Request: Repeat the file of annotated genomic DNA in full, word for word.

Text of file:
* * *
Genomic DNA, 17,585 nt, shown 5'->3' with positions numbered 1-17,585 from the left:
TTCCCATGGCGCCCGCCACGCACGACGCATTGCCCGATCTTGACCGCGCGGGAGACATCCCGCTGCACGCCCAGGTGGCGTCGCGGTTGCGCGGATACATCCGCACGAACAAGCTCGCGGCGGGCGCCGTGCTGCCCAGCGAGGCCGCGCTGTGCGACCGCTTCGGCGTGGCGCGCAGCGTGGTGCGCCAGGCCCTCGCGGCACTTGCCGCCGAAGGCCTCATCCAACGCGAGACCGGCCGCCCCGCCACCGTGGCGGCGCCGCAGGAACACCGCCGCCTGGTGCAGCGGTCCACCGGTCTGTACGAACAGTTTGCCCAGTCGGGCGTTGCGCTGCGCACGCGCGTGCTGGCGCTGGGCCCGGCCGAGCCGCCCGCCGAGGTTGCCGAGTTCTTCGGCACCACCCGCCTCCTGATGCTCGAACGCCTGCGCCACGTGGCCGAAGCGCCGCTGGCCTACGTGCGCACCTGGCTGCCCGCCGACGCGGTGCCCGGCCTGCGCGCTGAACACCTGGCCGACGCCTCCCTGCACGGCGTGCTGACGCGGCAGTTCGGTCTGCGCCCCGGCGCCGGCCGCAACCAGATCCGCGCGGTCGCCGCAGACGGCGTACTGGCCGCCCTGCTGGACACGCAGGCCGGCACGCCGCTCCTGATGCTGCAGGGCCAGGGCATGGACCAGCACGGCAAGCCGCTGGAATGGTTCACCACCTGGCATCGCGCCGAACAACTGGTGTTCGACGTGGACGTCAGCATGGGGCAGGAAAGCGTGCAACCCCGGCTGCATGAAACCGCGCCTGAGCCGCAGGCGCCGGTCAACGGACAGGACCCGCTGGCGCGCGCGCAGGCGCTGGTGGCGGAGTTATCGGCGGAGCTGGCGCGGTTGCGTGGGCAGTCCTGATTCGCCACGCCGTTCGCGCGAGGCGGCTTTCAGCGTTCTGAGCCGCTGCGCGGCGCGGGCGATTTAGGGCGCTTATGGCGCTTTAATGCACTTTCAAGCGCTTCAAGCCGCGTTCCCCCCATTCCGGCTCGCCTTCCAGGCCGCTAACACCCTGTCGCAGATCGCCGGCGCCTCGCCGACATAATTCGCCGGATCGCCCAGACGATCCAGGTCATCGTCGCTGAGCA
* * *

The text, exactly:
Genomic DNA, 17,585 nt, shown 5'->3' with positions numbered 1-17,585 from the left:
TTCCCATGGCGCCCGCCACGCACGACGCATTGCCCGATCTTGACCGCGCGGGAGACATCCCGCTGCACGCCCAGGTGGCGTCGCGGTTGCGCGGATACATCCGCACGAACAAGCTCGCGGCGGGCGCCGTGCTGCCCAGCGAGGCCGCGCTGTGCGACCGCTTCGGCGTGGCGCGCAGCGTGGTGCGCCAGGCCCTCGCGGCACTTGCCGCCGAAGGCCTCATCCAACGCGAGACCGGCCGCCCCGCCACCGTGGCGGCGCCGCAGGAACACCGCCGCCTGGTGCAGCGGTCCACCGGTCTGTACGAACAGTTTGCCCAGTCGGGCGTTGCGCTGCGCACGCGCGTGCTGGCGCTGGGCCCGGCCGAGCCGCCCGCCGAGGTTGCCGAGTTCTTCGGCACCACCCGCCTCCTGATGCTCGAACGCCTGCGCCACGTGGCCGAAGCGCCGCTGGCCTACGTGCGCACCTGGCTGCCCGCCGACGCGGTGCCCGGCCTGCGCGCTGAACACCTGGCCGACGCCTCCCTGCACGGCGTGCTGACGCGGCAGTTCGGTCTGCGCCCCGGCGCCGGCCGCAACCAGATCCGCGCGGTCGCCGCAGACGGCGTACTGGCCGCCCTGCTGGACACGCAGGCCGGCACGCCGCTCCTGATGCTGCAGGGCCAGGGCATGGACCAGCACGGCAAGCCGCTGGAATGGTTCACCACCTGGCATCGCGCCGAACAACTGGTGTTCGACGTGGACGTCAGCATGGGGCAGGAAAGCGTGCAACCCCGGCTGCATGAAACCGCGCCTGAGCCGCAGGCGCCGGTCAACGGACAGGACCCGCTGGCGCGCGCGCAGGCGCTGGTGGCGGAGTTATCGGCGGAGCTGGCGCGGTTGCGTGGGCAGTCCTGATTCGCCACGCCGTTCGCGCGAGGCGGCTTTCAGCGTTCTGAGCCGCTGCGCGGCGCGGGCGATTTAGGGCGCTTATGGCGCTTTAATGCACTTTCAAGCGCTTCAAGCCGCGTTCCCCCCATTCCGGCTCGCCTTCCAGGCCGCTAACACCCTGTCGCAGATCGCCGGCGCCTCGCCGACATAATTCGCCGGATCGCCCAGACGATCCAGGTCATCGTCGCTGAGCA